Obamacare's Woes Run Deep, but Many Could Be Fixed with Four Simple Reforms: News Releases: The Independent Institute

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News Release
November 20, 2014

Obamacare’s Woes Run Deep, but Many Could Be Fixed with Four Simple Reforms
New Independent Institute Study Diagnoses ACA Problems and Proposes Remedies for the Healthcare Crisis

Oakland, CA—One year after the Obamacare health-insurance exchanges opened their virtual doors to consumers, the Affordable Care Act is less popular than ever, with public-opinion polls showing that more Americans view the law unfavorably than view it favorably. According to a new report by the Independent Institute, many of the worst problems that plague the federal healthcare overall could be fixed by implementing what one of the nation’s leading critics of Obamacare calls “four simple reforms.”

The study, Healthcare Solutions for Post-Obamacare America by noted healthcare economist John C. Goodman (“The Father of Health Savings Accounts”—The Wall Street Journal), diagnoses six major ailments of the Affordable Care Act and offers six principles for common-sense reform. Although the study proposes numerous recommendations to bring genuine affordability, access, and quality to the U.S. healthcare system, its prescription of four key reforms may garner the greatest attention as policymakers and the public search for a way out of the Obamacare quagmire.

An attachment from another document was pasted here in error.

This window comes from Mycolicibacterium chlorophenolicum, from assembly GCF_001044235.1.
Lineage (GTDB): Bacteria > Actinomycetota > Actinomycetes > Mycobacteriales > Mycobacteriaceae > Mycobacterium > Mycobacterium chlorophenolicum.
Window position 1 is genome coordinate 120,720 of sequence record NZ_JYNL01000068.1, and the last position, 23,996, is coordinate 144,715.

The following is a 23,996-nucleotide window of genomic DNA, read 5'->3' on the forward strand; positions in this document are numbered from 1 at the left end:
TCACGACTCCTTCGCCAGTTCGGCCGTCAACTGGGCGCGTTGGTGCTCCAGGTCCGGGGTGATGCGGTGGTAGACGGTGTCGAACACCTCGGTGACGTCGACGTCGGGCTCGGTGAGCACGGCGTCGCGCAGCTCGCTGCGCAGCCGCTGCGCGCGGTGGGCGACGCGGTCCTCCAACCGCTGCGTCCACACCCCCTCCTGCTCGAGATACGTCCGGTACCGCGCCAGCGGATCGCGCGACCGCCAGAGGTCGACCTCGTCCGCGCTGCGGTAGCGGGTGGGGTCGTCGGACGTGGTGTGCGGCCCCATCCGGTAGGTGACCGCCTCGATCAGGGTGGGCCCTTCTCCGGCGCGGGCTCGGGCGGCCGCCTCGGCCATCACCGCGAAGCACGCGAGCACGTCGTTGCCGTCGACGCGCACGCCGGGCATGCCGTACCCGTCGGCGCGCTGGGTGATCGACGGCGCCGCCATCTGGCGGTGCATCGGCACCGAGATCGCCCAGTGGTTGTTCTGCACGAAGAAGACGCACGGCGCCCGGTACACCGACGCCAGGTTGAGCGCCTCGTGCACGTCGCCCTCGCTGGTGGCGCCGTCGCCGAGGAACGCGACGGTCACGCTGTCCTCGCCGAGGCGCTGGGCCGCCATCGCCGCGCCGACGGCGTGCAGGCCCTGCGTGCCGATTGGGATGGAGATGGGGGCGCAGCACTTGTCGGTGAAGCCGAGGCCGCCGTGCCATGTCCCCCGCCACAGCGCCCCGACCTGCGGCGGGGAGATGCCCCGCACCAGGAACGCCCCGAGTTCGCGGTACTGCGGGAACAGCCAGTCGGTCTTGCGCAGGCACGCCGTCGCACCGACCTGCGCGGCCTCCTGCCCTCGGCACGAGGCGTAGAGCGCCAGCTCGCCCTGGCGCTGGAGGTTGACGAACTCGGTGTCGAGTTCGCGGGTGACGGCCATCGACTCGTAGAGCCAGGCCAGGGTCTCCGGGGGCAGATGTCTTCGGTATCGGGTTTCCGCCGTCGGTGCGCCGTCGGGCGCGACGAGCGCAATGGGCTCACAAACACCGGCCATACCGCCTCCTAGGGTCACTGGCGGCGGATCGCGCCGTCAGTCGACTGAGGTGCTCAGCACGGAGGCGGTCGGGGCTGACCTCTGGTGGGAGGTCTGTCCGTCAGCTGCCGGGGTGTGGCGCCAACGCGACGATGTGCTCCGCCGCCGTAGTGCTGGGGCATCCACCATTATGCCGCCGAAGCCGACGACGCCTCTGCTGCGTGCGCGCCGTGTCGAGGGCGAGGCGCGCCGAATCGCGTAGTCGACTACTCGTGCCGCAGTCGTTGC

These reforms are more specific than calls to “repeal and replace” the Affordable Care Act, and yet they would likely have broader political appeal, too. They include the following:

  • Replace all the Obamacare mandates and subsidies with a universal tax credit that is the same for everyone—preferably worth $2,500 for an adult and $8,000 for a family of four.

  • Replace all the different types of medical savings accounts with a Roth Health Savings Account (after-tax deposits and tax-free withdrawals).

  • Allow Medicaid to compete with private insurance, with everyone having the right to buy in or get out.

  • Denationalize and deregulate the exchanges and require them to institute change-of-health-status insurance.

“With these four changes, we will have converted a health system in which incentives are perverse in every direction into one in which everyone’s economic incentives are ideal,” Goodman writes.

“Clearly much more needs to be done,” he adds. “But you could keep an awful lot of the ACA and still have a workable healthcare system by making these changes and these changes alone.”

John C. Goodman, Ph.D., has written extensively on health policy for more than three decades. He is a senior fellow at the Independent Institute and author of Priceless: Curing the Healthcare Crisis (2012). Based in Oakland, Calif., the Independent Institute is a non-profit organization that offers non-partisan solutions to important public-policy problems. For media inquiries, please contact Marketing and Communications Director Kim Cloidt at 202-725-7722 ([email protected]).


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